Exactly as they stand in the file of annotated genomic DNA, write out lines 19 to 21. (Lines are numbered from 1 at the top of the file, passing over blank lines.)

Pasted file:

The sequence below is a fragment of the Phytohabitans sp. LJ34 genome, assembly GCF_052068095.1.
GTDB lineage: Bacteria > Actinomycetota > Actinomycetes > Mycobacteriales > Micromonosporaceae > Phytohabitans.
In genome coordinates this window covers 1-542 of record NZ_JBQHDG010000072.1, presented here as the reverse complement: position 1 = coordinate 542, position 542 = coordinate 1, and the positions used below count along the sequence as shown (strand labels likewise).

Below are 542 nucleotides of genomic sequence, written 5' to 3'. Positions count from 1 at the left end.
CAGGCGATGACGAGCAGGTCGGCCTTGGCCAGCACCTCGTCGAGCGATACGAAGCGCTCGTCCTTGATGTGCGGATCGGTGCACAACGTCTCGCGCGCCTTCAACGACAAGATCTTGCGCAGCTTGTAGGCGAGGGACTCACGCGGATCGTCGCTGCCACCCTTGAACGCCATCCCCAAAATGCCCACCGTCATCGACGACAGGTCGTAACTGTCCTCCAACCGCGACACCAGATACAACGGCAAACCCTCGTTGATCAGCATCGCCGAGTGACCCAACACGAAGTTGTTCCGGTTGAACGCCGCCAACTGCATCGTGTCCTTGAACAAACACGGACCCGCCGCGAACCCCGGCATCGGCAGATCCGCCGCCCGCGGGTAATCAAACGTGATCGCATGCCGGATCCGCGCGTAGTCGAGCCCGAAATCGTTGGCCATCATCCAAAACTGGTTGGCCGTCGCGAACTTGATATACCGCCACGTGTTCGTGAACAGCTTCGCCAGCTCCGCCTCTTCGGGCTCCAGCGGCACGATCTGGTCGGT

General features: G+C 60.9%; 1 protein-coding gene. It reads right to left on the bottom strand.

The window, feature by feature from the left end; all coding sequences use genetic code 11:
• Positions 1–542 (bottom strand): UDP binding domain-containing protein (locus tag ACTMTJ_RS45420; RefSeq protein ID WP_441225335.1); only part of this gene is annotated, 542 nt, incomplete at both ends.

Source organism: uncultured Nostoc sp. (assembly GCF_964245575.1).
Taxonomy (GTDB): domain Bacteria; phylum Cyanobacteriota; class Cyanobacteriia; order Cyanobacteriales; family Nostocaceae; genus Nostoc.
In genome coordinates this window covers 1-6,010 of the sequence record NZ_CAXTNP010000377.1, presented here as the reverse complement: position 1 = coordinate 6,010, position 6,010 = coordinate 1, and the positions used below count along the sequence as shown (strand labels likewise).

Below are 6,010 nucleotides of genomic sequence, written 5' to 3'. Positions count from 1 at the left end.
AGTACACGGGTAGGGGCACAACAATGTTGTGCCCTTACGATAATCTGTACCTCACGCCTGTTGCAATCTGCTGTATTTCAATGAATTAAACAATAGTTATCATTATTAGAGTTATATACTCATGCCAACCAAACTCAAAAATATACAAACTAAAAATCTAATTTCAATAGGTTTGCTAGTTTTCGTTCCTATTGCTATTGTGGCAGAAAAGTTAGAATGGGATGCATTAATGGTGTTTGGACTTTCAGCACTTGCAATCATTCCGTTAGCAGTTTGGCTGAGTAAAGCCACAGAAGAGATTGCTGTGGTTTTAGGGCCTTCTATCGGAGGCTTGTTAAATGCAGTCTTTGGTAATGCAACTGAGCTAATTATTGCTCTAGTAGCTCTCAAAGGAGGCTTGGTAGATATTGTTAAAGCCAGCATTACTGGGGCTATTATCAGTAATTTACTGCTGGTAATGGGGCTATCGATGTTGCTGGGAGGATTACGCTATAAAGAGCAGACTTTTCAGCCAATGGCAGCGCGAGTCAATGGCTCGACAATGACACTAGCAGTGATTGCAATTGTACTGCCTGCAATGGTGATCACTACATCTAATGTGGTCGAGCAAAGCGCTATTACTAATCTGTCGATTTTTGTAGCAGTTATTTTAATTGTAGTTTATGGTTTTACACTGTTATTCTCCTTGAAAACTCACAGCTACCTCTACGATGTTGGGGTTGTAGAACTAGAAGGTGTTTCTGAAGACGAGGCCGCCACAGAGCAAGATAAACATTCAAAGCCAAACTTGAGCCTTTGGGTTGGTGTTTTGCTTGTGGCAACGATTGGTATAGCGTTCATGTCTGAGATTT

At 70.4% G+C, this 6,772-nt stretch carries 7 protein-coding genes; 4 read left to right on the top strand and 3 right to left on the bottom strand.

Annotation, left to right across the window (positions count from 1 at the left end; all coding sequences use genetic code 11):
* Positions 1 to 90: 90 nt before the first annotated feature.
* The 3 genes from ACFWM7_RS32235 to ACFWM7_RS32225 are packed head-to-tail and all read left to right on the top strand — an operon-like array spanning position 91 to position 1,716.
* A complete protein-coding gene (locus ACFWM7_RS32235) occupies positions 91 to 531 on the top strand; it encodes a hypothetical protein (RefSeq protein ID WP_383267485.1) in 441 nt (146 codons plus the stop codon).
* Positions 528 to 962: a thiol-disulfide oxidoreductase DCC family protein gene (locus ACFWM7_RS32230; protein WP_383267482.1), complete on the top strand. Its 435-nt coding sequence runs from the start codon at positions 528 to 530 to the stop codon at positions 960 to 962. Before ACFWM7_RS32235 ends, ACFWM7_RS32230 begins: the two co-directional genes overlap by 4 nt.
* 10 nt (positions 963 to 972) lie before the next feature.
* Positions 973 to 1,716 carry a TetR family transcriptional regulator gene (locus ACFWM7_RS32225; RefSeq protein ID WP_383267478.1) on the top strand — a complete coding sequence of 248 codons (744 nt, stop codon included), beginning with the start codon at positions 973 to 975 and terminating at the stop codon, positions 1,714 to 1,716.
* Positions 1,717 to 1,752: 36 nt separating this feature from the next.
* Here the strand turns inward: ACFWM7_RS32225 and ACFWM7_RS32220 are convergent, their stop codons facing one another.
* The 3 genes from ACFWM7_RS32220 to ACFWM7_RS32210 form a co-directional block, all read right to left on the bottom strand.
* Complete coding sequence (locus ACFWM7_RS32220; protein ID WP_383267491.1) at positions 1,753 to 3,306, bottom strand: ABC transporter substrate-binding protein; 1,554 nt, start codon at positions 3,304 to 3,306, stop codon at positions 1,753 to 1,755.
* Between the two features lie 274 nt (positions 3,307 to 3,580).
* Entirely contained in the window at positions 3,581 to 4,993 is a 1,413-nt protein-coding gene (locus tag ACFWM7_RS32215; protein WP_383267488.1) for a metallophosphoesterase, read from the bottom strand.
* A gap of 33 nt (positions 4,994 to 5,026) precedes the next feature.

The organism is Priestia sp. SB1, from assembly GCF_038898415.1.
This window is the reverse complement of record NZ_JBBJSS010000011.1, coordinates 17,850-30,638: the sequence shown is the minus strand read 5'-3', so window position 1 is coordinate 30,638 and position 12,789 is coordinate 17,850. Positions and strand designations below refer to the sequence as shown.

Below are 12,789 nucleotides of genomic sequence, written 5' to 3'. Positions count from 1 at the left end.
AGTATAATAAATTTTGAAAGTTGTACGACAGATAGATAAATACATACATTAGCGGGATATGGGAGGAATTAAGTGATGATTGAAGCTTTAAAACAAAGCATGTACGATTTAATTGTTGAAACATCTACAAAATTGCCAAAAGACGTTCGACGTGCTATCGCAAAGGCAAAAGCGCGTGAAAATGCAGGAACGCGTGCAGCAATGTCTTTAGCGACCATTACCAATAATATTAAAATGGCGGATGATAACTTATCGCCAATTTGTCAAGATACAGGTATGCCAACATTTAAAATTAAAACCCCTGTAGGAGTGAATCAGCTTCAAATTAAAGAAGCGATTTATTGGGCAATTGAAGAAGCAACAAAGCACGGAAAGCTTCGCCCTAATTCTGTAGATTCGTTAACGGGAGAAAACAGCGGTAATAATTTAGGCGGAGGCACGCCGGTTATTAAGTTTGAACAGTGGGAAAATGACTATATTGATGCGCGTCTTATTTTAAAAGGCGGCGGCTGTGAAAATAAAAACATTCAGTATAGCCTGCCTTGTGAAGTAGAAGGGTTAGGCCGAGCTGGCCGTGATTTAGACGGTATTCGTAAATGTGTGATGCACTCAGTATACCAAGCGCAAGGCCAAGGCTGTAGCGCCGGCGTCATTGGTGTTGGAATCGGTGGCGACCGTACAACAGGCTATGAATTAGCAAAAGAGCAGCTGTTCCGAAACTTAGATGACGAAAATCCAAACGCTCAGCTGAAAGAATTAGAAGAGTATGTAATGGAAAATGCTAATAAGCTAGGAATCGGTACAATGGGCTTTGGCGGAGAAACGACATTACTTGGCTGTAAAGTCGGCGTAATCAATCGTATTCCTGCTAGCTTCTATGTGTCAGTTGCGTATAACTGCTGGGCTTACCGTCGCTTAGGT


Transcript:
* Positions 528 to 962: a thiol-disulfide oxidoreductase DCC family protein gene (locus ACFWM7_RS32230; protein WP_383267482.1), complete on the top strand. Its 435-nt coding sequence runs from the start codon at positions 528 to 530 to the stop codon at positions 960 to 962. Before ACFWM7_RS32235 ends, ACFWM7_RS32230 begins: the two co-directional genes overlap by 4 nt.
* 10 nt (positions 963 to 972) lie before the next feature.
* Positions 973 to 1,716 carry a TetR family transcriptional regulator gene (locus ACFWM7_RS32225; RefSeq protein ID WP_383267478.1) on the top strand — a complete coding sequence of 248 codons (744 nt, stop codon included), beginning with the start codon at positions 973 to 975 and terminating at the stop codon, positions 1,714 to 1,716.